Eye of the Storm

Boy, have we had a hectic few months! And things are going to get pretty crazy soon. And yet, we seem to have hit the eye of the storm. Paul is on mid-term holidays, the bathroom reno company is booked in, we’ve had a rough quote on the new garage but can’t do anything more until we have a building permit and settlement happens on the new house.

The head cold I’ve had is past the worst, but the worst was quite incapacitating for a week or so and my deadline is looking even less achievable. I missed two art classes, so no progress on the portraits.

I did get some weaving done on the baby blankets, but only managed that because it’s mentally unchallenging. In the evenings I’ve mostly collapsed in front of the tv, browsing Pinterest and reading blogs, or books. The reading has been an unexpected up side, actually.

July is looking uneventful. Just a few social gatherings. Other than me knuckling down and finally getting some writing done, we’re enjoying the quiet before the post-settlement storm.

Two Cardy Refashions

I’ve had this post waiting for a few last pics for some time now…

Back at the beginning of the year, I decided Purple needed to become a cardigan:

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This involved cutting it down the front. I sewed a zig-zag on the machine, either side of the stitches I wanted to cut, then took a deep breath and snipped:

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It languished in the bottom of my knitwear adjustment basket until its turn came. I simply picked up stitches along the raw edge behind the zig-zag and got knitting.

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I have no idea why I chose a 2×2 rib. It wasn’t until I got to the second band that I thought about it. But it works. I crocheted over the raw, zig-zagged edge on the inside as an extra precaution against unravelling.

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The only detail that gives the refashion away is that the neckband is usually knit onto the edge of the button bands. This is the other way around. Let’s call it a ‘design feature’, eh?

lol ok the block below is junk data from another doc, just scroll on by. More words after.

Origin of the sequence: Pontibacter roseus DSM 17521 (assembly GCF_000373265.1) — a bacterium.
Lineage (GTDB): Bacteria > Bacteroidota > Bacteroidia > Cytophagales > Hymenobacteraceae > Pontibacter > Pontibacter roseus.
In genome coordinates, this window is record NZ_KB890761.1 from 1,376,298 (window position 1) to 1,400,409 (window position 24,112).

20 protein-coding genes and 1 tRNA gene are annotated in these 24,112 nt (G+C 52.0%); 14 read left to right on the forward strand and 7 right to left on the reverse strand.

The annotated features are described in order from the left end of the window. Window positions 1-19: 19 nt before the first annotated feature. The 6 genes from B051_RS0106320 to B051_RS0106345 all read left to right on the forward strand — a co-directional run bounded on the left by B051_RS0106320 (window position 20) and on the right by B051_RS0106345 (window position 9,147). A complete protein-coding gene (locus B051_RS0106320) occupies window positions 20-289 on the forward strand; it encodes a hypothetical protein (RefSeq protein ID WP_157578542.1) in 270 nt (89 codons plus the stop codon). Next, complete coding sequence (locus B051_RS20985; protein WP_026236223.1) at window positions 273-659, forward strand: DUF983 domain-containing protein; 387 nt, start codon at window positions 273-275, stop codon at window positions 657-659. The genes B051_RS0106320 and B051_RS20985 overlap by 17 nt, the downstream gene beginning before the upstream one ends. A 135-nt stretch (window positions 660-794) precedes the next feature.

I’ve worn this quite a bit since the refashion, which I’d say makes it a winner.

The next refashion was easier – simply to add another band of ribbing to the Gift Yarn Jacket as it just didn’t look finished enough to me:

So this:
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Became this:
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And this:
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Looks like this:
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Which took some months, but was done in time for winter at least. I prefer the second way of wearing it, though I haven’t yet worn it since doing the refashion.

Works in Progress, or Not

As I mentioned in the last post, I’ve finished Rachel’s portrait. Well, mostly. There are some tweaks I want to make, now I’ve had time to examine it critically. I’d be doing them this morning, if I wasn’t in the goopy, vertigo-ey, exhausting phase of a head cold, and not wanting to spread it around.

Jason’s has a session or two to go:

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I’ve started stitching on one of the garments I wanted to embellish. After a few false starts, I settled on purple and mauve flowers with green branches winding between them.

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I started the eye:

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The leno scarf isn’t finished because I’m holding off working on it. I want to show it to the weaving group:

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The Double Trouble baby blankets are going slowly.

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The art necklace… what necklace?

Preparations

I went into list-making, schedule-creating, organising mode a few weeks ago. This involved lots of post-it notes, different coloured pens and a whole lot of optimism. I wound up with these:

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Three lists of tasks: pre-settlement, post-settlement and pre-sale. The idea was to see what we make a start on, work out what order to do things in, and decide what we could safely put off until next year.

The challenge is to stop items in the first list slipping into the second or third one. We have to do as much information gathering and ordering as we can pre-settlement so the post-settlement projects start as soon as possible.

I’m also trying to use the spare time I have now to tidy up, cull or pack. I’d like to take some nice photos of the house, too. Progress has been slow thanks to Paul needing to prepare his mid-year folio, and me catching a cold. Blaarrrgh!

But I’ve make a start, decluttering, cleaning, and fixing a few things in the ensuite, like stripping off the black silicone the carpenter inexplicably left slathered on the rear sides of the bath (it was impossible to remove before, but time has made it dry out enough to scrape off). And we polished up the brass house number so you can see it against the brickwork now – one of those jobs you put off for ages but only takes half an hour.